5 Days in Los Angeles

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When people think of Los Angeles, thoughts inevitably turn to movie stars and swimming pools. There's plenty of that in LA, but there's more to this city than the film industry. This tour highlights the best the city has to offer.

Day 1. Fortify yourself for a whirlwind day with pancakes and coffee with the locals at the Farmers Market on Fairfax Avenue. Then drive north on Fairfax to Sunset Boulevard. Turn left and you'll soon be in the middle of the nightclubs and giant billboards of the fabled Sunset Strip. Continue on Sunset as it snakes past the lush estates of Beverly Hills and Bel Air. As you approach the San Diego freeway (I-405), follow signs to the Getty Center. After perusing the museum's galleries and outdoor garden, drink in the incredible city views over lunch.

Or skip the Getty and keep heading west on Sunset through Brentwood until the winding road gives way to breathtaking views of the Pacific Ocean. Have lunch at one of the fresh-fish eateries along Pacific Coast Highway and spend the afternoon lolling on Will Rogers State Beach or farther up the coast on Malibu's Zuma Beach. As the sun sets, head south on PCH to Santa Monica for dinner.

Day 2. Start on Hollywood Boulevard, following the pink terrazzo stars of the Walk of Fame to see the concrete celebrity footprints outside Grauman's Chinese Theatre. Leave your car at Hollywood Highland or another parking lot with an all-day flat rate, and hop on the Red Line Metro for the 20-minute ride downtown to Union Station. Head over to Olvera Street for a stroll through the open-air market and adobe buildings that make up El Pueblo de Los Angeles Historical Monument. If you're an architecture buff, the Bradbury Building on Broadway (across from the market) and the Central Library's eight-story atrium a few blocks away on 5th Street are worth a look. Then head up Grand Avenue to see the swooping Walt Disney Concert Hall. If you prefer to drive downtown, head south on the U.S. 101 from Hollywood, keeping in mind that morning rush hour traffic and lack of parking make this a frustrating trip on weekdays.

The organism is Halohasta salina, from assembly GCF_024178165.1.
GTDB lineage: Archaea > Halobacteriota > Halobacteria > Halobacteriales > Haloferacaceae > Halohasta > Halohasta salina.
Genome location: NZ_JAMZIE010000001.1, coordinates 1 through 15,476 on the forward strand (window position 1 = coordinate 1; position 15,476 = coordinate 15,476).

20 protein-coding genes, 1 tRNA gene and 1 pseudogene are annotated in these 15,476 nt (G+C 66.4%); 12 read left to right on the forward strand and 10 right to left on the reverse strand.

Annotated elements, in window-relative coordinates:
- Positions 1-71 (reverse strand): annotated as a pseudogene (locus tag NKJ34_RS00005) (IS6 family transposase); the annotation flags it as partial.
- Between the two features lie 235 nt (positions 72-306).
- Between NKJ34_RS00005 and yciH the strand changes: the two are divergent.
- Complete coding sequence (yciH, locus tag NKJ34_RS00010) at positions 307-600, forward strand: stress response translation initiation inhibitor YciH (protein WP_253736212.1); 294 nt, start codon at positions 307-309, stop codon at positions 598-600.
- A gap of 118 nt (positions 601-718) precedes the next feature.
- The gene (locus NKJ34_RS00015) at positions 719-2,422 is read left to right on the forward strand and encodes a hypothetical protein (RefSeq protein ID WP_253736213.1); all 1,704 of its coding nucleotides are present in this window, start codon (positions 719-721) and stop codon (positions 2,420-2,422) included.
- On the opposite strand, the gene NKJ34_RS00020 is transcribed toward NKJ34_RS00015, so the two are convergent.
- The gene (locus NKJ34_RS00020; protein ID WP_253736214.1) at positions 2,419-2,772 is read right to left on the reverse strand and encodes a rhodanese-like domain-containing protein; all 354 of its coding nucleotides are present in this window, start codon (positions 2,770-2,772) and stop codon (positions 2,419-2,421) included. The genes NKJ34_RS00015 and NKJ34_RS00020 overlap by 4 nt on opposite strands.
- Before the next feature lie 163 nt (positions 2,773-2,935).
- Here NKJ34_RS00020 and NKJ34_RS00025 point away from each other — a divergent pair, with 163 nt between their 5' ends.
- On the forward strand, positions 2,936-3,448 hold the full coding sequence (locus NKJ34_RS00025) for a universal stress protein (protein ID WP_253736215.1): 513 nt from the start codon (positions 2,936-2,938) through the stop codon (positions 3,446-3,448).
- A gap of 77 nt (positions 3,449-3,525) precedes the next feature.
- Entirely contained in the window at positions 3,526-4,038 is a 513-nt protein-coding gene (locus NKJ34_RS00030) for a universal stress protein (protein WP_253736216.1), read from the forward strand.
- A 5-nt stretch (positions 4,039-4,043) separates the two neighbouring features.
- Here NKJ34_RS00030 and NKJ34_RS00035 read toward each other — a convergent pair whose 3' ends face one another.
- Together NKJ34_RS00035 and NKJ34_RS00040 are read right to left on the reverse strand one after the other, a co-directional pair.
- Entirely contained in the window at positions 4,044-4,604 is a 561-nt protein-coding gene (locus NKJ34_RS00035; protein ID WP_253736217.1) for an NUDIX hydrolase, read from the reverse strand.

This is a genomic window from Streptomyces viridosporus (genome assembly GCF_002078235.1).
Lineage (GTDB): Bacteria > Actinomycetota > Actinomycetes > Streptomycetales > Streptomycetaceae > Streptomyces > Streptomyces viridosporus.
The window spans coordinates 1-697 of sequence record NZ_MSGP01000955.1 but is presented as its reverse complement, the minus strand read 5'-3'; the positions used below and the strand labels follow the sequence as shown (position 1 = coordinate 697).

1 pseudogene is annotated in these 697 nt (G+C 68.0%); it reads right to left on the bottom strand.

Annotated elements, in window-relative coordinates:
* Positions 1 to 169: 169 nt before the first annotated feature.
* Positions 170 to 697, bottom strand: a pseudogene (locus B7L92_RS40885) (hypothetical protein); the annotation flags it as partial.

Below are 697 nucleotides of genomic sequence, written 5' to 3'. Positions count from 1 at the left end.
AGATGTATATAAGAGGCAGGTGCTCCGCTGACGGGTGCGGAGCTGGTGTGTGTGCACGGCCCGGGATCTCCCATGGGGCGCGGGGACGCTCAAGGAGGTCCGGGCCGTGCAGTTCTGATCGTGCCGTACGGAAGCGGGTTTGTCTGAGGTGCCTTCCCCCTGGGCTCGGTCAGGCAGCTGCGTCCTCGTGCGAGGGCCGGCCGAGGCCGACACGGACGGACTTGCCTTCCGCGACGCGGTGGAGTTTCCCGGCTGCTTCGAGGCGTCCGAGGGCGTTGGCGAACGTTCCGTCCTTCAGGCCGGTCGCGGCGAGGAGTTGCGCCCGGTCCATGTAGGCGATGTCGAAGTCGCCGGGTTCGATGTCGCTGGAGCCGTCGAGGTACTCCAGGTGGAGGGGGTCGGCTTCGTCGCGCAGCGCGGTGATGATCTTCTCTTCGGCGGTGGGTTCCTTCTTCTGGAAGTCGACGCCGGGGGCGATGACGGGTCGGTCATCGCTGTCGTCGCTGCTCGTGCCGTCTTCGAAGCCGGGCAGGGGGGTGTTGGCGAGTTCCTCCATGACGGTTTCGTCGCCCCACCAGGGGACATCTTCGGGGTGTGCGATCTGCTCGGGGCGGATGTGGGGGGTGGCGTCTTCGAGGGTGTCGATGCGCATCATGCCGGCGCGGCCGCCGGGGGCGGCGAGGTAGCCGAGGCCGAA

Before dark, drive or catch the Red Line Metro back to Hollywood for dinner at an old-fashioned Tinseltown stalwart like Musso Frank's or at one of the tempting contemporary restaurants near the main drag. Then take in a movie at one of the grand old theaters on Hollywood Boulevard: the Egyptian for hard-to-find classics or Grauman's Chinese for first-run flicks. To dip into the local club or live-music scene, start in Hollywood and work your way west to the Sunset Strip.

Day 3. Get an early start and head to the theme park of your choice. A trip to Disneyland and California Adventure requires a freeway drive to Anaheim and will take up the entire day. If you're looking for the adrenaline rush of monster thrill rides, drive up the I-5 for a day at Six Flags Magic Mountain. Universal Studios Hollywood is just off U.S. 101 and can be combined with a visit to the adjacent CityWalk or dinner at one of the many restaurants that line nearby Ventura Boulevard.

Day 4. Hop onto the Ventura Freeway (Hwy. 134) and go east to Old Town Pasadena. Have an early lunch and spend a little time browsing your way down Colorado Boulevard, or duck into the small but exceptional Norton Simon Museum on the western end of Colorado for an hour of art gazing. Swing by the cluster of Greene and Greene Craftsman houses on Arroyo Terrace; then drive to San Marino's Huntington Library, Art Collections, and Botanical Gardens. Return to Pasadena for a low-key dinner.

Day 5. Spend a day catering to your cravings. Curious about the entertainment studios? Head to Burbank and take a studio tour of either NBC or Warner Bros. If you prefer urban wilderness over show business, go for a hike in Griffith Park or around the Hollywood Reservoir. If you'd rather exercise your credit cards, choose the neighborhoods that seem most up your alley -- Beverly Hills, Santa Monica, and West Hollywood for luxe; Los Feliz, Silver Lake, and Echo Park for funky stuff. Or explore the southern part of L.A. County by taking the Pacific Coast Highway to Long Beach. Wind up the day with dinner at a coastal restaurant, be it one of the chic hotel restaurants in Santa Monica or a mellow local spot in Malibu.

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